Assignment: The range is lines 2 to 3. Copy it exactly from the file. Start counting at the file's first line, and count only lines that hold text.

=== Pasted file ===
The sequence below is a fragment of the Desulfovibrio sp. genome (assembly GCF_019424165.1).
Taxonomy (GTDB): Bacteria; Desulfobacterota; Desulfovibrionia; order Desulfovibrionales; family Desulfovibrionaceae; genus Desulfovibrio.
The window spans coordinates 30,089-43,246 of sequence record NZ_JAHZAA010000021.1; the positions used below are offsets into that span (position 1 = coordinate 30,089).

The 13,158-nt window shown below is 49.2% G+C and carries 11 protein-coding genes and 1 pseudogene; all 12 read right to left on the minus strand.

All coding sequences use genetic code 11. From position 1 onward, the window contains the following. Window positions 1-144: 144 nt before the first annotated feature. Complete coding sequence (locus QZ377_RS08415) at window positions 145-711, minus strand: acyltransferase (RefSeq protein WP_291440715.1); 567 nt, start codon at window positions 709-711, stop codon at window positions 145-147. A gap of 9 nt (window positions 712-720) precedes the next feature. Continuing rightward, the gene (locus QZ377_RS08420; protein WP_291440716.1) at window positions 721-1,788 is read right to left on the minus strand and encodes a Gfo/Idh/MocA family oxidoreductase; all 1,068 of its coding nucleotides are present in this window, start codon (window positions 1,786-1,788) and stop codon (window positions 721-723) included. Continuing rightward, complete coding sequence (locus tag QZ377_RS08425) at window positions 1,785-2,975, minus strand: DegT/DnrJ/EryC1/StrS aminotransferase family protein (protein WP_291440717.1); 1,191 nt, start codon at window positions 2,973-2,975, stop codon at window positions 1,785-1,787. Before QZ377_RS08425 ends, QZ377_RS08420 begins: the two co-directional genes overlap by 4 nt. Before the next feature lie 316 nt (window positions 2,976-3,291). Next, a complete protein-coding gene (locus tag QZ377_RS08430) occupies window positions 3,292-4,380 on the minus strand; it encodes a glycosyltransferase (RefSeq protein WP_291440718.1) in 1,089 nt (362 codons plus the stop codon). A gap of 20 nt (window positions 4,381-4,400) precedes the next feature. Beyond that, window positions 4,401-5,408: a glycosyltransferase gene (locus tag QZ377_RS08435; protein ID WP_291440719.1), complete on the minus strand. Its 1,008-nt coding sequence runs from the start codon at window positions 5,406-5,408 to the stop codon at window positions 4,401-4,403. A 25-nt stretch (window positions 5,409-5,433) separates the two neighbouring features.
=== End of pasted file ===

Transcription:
Taxonomy (GTDB): Bacteria; Desulfobacterota; Desulfovibrionia; order Desulfovibrionales; family Desulfovibrionaceae; genus Desulfovibrio.
The window spans coordinates 30,089-43,246 of sequence record NZ_JAHZAA010000021.1; the positions used below are offsets into that span (position 1 = coordinate 30,089).